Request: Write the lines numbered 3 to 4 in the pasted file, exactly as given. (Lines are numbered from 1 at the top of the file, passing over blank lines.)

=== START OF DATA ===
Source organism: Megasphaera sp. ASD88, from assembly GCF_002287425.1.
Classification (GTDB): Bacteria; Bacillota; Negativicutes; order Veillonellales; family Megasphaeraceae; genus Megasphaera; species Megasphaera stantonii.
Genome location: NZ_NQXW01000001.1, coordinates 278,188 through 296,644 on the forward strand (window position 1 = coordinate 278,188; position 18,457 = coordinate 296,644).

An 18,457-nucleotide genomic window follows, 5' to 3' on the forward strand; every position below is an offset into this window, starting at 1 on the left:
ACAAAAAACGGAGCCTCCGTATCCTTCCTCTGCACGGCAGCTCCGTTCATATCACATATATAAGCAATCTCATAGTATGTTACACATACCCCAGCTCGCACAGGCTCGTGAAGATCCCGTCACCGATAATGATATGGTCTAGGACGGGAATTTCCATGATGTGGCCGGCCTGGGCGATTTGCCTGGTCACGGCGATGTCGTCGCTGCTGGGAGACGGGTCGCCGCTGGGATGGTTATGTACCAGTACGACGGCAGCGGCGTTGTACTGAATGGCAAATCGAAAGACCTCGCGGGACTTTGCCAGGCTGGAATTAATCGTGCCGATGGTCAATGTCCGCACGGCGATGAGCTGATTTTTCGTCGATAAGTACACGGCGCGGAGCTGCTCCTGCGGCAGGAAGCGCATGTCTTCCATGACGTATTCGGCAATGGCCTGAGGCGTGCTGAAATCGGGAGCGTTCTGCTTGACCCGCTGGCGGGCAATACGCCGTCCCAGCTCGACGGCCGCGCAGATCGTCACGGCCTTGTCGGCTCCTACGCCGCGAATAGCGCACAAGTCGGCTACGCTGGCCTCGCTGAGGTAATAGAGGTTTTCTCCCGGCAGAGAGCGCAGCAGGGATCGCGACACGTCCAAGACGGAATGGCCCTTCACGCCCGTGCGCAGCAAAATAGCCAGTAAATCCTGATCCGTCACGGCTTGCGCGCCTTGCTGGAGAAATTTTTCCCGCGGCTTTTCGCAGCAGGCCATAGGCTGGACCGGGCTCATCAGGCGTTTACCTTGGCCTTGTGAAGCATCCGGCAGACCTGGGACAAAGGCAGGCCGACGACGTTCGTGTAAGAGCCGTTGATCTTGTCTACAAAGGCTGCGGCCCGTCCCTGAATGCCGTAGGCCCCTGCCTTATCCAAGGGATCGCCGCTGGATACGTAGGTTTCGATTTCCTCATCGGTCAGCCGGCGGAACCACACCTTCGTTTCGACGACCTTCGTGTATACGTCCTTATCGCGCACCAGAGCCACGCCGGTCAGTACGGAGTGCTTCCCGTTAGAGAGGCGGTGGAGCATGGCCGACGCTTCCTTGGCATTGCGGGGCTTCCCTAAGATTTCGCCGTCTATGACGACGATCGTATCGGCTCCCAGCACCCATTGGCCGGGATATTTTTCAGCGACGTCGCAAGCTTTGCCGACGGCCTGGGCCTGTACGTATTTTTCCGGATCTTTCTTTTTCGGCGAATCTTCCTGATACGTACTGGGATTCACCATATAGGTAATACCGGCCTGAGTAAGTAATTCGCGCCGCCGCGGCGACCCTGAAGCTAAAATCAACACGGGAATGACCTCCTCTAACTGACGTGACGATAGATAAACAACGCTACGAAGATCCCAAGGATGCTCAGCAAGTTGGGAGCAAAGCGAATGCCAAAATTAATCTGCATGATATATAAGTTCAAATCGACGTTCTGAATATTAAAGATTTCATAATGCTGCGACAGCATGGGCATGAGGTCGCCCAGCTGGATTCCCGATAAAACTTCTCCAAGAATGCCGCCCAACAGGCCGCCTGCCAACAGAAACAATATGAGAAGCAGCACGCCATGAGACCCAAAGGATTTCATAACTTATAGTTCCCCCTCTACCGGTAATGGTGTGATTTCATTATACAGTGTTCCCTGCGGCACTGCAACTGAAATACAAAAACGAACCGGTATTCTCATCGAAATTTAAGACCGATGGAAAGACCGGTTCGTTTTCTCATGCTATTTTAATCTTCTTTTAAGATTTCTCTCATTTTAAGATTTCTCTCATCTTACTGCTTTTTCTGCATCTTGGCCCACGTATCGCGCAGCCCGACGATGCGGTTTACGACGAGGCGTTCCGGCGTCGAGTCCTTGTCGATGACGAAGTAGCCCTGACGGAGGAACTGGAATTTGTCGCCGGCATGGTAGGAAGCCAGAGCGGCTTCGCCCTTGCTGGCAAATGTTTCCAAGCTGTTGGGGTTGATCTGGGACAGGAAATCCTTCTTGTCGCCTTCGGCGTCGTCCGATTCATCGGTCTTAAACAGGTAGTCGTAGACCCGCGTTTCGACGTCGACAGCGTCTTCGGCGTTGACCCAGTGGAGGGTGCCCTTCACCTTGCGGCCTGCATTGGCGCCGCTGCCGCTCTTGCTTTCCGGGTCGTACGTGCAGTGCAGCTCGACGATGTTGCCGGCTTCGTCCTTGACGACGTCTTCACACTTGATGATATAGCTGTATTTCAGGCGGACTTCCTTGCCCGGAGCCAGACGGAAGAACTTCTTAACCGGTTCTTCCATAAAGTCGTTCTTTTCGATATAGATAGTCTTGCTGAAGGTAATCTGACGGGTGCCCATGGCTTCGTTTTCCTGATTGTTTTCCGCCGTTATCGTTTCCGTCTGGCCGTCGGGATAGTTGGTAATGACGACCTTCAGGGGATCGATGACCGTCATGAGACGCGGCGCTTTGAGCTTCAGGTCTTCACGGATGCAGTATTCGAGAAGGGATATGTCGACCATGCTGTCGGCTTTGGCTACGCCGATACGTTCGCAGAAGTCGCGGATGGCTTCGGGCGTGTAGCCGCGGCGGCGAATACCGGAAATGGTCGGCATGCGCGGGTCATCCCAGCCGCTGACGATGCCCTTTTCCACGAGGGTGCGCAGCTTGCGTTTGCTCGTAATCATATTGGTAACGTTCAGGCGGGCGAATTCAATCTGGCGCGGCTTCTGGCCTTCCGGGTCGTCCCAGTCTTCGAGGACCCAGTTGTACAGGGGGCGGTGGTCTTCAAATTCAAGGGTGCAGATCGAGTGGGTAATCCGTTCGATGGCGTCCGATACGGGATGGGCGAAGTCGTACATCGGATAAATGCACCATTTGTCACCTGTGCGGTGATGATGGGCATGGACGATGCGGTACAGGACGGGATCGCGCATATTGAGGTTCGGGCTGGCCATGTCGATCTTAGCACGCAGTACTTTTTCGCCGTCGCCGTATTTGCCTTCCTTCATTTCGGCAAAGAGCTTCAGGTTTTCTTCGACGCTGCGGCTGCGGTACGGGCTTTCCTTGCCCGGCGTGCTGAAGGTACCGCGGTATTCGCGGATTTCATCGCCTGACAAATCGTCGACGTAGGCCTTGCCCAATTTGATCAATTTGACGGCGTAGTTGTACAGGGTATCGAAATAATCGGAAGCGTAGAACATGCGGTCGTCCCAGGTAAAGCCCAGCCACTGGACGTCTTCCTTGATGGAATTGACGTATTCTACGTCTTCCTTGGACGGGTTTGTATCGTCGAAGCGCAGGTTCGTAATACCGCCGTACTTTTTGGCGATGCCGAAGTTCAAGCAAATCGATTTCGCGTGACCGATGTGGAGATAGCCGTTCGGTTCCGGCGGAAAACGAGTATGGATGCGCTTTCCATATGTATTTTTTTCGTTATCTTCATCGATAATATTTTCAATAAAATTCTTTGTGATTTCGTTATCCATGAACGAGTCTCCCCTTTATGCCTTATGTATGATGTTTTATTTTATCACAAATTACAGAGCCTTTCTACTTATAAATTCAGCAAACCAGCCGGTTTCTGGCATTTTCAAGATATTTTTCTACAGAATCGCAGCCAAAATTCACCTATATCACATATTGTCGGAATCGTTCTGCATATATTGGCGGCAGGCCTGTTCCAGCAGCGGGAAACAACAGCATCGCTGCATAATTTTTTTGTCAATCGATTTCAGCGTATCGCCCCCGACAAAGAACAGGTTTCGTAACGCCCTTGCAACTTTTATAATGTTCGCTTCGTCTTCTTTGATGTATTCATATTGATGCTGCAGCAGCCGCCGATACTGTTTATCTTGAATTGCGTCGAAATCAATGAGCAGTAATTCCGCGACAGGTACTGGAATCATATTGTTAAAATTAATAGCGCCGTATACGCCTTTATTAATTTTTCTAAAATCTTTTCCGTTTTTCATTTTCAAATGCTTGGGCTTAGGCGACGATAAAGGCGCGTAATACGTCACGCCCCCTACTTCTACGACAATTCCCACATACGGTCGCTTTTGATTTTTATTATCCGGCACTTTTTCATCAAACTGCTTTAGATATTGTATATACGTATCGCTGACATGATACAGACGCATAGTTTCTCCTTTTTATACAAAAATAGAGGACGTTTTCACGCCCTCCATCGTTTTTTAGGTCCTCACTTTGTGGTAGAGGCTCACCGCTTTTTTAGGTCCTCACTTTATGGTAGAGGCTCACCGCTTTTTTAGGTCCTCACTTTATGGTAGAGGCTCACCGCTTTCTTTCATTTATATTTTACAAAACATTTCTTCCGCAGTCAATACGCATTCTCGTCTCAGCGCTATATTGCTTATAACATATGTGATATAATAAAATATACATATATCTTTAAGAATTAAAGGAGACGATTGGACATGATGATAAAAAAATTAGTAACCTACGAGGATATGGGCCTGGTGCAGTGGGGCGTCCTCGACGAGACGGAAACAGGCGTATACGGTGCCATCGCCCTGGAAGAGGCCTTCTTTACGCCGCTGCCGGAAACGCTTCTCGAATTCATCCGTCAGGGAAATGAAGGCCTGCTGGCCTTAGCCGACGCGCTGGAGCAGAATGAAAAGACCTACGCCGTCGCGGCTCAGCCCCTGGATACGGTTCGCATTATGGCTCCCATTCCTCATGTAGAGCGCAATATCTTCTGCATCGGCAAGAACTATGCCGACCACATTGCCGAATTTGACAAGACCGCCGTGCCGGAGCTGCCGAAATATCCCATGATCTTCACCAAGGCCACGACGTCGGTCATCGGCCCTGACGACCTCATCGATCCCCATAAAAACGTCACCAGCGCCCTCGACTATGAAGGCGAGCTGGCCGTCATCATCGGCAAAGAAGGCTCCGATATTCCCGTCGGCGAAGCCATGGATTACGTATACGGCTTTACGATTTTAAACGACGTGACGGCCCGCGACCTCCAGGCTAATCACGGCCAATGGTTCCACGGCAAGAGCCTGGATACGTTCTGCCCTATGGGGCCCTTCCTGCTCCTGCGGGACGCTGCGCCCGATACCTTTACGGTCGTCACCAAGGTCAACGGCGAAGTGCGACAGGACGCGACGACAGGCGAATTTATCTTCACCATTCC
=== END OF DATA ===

Genome location: NZ_NQXW01000001.1, coordinates 278,188 through 296,644 on the forward strand (window position 1 = coordinate 278,188; position 18,457 = coordinate 296,644).

An 18,457-nucleotide genomic window follows, 5' to 3' on the forward strand; every position below is an offset into this window, starting at 1 on the left: